Great Britain offers an abundance of superb mystery novelists, but after Agatha Christie, the reigning contemporary “Queen of Crime” was undoubtedly P.D. James, who published 22 books, fiction and non-fiction, and several short stories between 1962 and her death in 2014.
A committed Anglican and lay patron of the Prayer Book Society, James’s stories usually feature at least one religious character. In fact, her hero, Adam Dalgliesh, Detective Chief Inspector at Scotland Yard and poet, is the son of a vicar. The dynamics of good vs. evil are typically explored in her books. As such, P.D. James is often compared to another Anglican mystery writer from an earlier generation, Dorothy L. Sayers, whose papers are archived in the Marion E. Wade Center at Wheaton College.
Sometime in the early 1980s, Barbara Reynolds, president of the Dorothy L. Sayers Society, introduced Dr. Beatrice Batson, Chair of the English Department at Wheaton College, to P.D. James at a soiree in London. Batson and James immediately fell into a comfortable friendship, discussing books and faith.
Eventually Batson, ever seeking opportunities to expose her students to fine literature, boldly asked James if she would like to travel to the States to teach a course on creative writing for one semester at Wheaton College. To Batson’s amazement, James quickly agreed.
However, with Batson’s retirement encroaching in 1985, administrative plans fell apart and P.D. James never visited the campus.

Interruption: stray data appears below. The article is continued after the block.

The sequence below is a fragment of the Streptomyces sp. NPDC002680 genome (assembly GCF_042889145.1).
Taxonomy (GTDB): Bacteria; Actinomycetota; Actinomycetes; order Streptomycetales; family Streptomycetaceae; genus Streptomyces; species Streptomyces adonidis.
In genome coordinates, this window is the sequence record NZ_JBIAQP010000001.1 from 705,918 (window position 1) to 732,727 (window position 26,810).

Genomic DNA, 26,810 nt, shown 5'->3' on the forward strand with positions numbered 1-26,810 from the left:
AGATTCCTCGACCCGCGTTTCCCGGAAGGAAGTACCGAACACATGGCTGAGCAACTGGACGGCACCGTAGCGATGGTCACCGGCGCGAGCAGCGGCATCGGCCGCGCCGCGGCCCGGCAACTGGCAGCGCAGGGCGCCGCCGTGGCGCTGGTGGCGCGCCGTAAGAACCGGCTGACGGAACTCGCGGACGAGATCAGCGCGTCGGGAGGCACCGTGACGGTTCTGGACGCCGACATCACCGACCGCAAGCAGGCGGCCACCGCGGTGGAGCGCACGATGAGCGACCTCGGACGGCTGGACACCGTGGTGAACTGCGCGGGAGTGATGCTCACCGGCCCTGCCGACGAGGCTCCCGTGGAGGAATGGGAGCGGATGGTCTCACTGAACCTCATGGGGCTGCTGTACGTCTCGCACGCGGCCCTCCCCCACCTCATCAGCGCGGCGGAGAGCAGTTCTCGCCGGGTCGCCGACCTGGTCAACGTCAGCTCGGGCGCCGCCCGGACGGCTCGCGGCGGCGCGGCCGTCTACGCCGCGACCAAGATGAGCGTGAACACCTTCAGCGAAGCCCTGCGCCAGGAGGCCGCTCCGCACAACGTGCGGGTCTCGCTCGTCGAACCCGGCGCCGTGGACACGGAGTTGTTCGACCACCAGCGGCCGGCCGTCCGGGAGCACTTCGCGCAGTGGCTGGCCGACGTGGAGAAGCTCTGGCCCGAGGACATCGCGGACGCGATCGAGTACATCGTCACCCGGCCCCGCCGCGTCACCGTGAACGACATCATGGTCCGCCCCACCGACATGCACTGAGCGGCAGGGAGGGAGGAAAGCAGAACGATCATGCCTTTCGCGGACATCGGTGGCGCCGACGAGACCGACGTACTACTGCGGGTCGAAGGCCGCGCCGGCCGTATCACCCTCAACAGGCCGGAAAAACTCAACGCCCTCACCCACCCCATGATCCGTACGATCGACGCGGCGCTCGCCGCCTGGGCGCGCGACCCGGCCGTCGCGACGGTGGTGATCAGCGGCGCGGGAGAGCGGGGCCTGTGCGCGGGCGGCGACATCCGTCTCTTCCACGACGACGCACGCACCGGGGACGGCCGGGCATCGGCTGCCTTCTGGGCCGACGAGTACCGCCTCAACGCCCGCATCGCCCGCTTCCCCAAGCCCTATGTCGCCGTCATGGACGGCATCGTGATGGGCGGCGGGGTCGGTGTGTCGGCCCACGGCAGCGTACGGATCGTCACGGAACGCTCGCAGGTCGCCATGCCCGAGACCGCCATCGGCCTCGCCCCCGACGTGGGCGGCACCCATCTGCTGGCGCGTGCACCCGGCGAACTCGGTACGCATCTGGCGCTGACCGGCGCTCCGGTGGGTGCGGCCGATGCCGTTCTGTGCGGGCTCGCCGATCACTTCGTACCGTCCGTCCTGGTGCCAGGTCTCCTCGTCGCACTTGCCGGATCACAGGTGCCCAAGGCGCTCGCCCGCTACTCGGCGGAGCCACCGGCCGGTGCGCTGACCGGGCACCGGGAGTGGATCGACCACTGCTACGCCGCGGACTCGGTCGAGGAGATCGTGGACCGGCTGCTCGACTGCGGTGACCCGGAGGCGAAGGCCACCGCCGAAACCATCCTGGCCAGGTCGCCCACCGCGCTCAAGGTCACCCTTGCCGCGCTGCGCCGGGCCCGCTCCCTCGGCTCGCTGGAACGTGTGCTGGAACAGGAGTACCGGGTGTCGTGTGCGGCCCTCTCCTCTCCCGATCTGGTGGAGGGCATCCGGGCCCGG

Dr. Clyde S. Kilby, late professor of English and founder of the Marion E. Wade Center on the campus of Wheaton College, is closely associated with seven British authors, particularly C.S. Lewis, Dorothy L. Sayers and J.R.R. Tolkien. In light of those interests, Kilby is not often mentioned in relation to American Pulitzer Prize-winning playwright Thomas Lanier “Tennessee” Williams (1911-1983), author of Cat on a Hot Tin Roof, The Glass Menagerie, Night of the Iguana and many other successful plays, short stories and films.
But there is a connection, however slight. As this Christmas card to a colleague reveals, Clyde and Martha Kilby’s roots sprawled deeply throughout the rich southern soil that also produced one of America’s greatest writers.
After years of profligate sexual activity and prescription drug abuse, Williams famously sought to “get my goodness back” by joining the Catholic Church in 1969. Evidently, Williams hoped to vivify not only his personal piety, but also his lagging creative and professional career. Instead he found himself more interested in ritual and architecture than doctrine. As a result, his renewed interest in spirituality did not solidify and he descended into a drugged stupor throughout most of the 1970s, only periodically producing new work.
If Tennessee Williams had discovered the writings of Lewis, Sayers, Tolkien and the other authors represented in Clyde Kilby’s Wade Center, perhaps his desire for a lively, enduring goodness might’ve permanently settled his disquietude for the final act of his life.